The year 2015 has been particularly bloody. In this article I reflect on what all this violence and turmoil should mean to us. I do this by considering two particular attacks.
The violence which this year has seen is legion. The ongoing war in Syria is driving hundreds of thousands of refugees to the West. The USA has experienced a mass shooting most days of the year, a fact which is providing rich fuel for the fire of political debate leading up to the presidential election next year in that country. In Israel and Palestine, following the war from last year, the violence this year has been more subversive, with regular stabbings by Palestinians on Israeli targets (and, to be sure, Israeli retaliations). Even in docile Sweden was blood shed at a school. And now tension is building between two major nations, Russia and Turkey.
Indeed, we have moved very far away from the modernistic utopian ideal which was just over the horizon at the advent of this millennium.
But, ten years from now, what most of the world will remember about 2015 may very well be the two attacks in city of love and romance, Paris. The attacks have bookended the year somewhat and framed it with discussions about Islam, freedom of speech, minority communities, immigration, gun control and, of course, the basic fear for safety and security.
Of Perpetrators and Victims
In the night of 13 November 2015, a series of attacks were orchestrated across Paris, which would claim the lives of about 130 people. This is a stunning number of people to be killed in peace time, and especially in the safety of one of Europe's most cherished and precious cities.
The next day, the victims lay on cold steel tables in impersonal morgues. They would never again feel pain, loneliness or cold, or be stressed about their work, or be exasperated by dramas in their personal lives. But they would also never feel the warmth of the sun on their faces, the caress of a lover, hear a joke or enjoy a delicious meal. Their lives snuffed out, it was now a matter for their remains to be interred in the ground or cremated, and, ultimately, fade from history's memory (at least as individuals).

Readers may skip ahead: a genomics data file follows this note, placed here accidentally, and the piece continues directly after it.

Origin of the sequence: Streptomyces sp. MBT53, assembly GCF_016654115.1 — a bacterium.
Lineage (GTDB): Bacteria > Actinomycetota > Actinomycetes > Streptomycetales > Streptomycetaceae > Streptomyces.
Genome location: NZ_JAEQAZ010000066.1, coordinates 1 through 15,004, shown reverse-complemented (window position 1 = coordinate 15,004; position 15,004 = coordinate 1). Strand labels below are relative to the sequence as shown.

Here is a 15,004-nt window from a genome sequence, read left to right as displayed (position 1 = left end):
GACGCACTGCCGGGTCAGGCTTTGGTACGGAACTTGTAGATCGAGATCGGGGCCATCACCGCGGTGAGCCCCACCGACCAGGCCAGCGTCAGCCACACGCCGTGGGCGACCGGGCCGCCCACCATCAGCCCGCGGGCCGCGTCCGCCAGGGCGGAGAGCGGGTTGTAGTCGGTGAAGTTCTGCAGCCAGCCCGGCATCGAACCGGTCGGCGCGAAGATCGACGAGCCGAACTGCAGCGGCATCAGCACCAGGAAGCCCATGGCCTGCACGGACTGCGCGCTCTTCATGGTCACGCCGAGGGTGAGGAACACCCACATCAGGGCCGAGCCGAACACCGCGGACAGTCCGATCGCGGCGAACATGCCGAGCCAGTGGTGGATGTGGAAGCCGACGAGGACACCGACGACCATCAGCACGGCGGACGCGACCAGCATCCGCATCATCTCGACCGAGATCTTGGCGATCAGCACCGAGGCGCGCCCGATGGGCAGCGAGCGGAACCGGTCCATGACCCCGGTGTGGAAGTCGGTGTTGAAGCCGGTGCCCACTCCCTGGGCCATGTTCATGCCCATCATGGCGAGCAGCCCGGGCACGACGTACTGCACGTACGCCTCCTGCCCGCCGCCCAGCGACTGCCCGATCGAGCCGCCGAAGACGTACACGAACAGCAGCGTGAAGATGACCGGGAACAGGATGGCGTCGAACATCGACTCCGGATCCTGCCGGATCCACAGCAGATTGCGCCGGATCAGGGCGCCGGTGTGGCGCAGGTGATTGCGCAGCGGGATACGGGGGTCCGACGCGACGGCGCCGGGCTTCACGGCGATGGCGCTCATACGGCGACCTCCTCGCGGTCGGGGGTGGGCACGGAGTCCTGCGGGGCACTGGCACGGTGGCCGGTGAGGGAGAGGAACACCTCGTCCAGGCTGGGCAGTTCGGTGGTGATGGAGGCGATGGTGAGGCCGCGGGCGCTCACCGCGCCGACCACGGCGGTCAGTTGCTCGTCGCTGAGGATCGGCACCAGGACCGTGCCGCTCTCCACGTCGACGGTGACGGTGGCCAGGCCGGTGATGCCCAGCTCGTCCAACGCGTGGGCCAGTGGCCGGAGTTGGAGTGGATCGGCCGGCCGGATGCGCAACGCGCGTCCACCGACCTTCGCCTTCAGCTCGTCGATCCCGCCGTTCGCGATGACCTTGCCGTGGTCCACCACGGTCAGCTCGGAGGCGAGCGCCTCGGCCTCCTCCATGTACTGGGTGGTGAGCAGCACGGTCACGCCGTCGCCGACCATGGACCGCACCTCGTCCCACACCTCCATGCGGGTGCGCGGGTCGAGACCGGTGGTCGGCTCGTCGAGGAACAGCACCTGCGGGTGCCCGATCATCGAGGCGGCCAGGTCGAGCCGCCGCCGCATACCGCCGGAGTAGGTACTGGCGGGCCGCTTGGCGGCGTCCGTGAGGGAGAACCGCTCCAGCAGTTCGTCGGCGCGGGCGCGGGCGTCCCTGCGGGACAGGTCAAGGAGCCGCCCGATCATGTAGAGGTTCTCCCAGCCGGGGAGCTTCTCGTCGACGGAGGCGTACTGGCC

Also in the next day, the perpetrators of these attacks too were in the morgues. But they were awakened by a whisper, as if coming from a distant place. They sat upright there, on the steel tables, and before them were Munkar and Nakir: the angels who test the faith of the dead. Being unable to lie at this point, the attackers were asked who their lord is, who their prophet is, and what their religion is. Having answered correctly "Allah", "Muhammad" and "Islam", they were allowed to have a peaceful and pleasant rest in death. This mini judgement will eventually be followed by the final judgement, in which Allah will judge all people. We cannot know the mind of Allah and cannot predict how he will judge, but having confessed the Shahada1, performed Salat2, been charitable (if able), fasted when appropriate and participated in the Hajj3 will dramatically increase one's standing before Allah. If the attackers did do all of these things, then even if the Paris attack was not pleasing to Allah, they may well yet still be allowed into paradise.
The reason I write all of this is to point out the worldviews of the two "sides". France is an extremely secular and irreligious country, so it is safe to assume, I think, that many of victims were atheists. Their lives, with the mere appearance of meaning, came to an end and that is it. But the attackers had very different beliefs. They believed that what they were doing was right and righteous. Whether it objectively was or not does not matter: we can argue all we want on the Internet message boards on whether Islam is peaceful or incentivises violence, or the merits of the various individual hadiths, but the fact remains that what the attackers believed were so firmly ingrained in them that it drove them to spectacular action.
The point is that people are largely shaped and defined by what they believe. The battle is lost long, long before someone reaches a metal detector or police checkpoint. Once a person has become convinced that a cause, no matter which one, is worth dying for, that person becomes truly formidable. The only way to change this, is for that person to experience a radical transformation of the heart: the kind that secular therapies and education systems cannot achieve.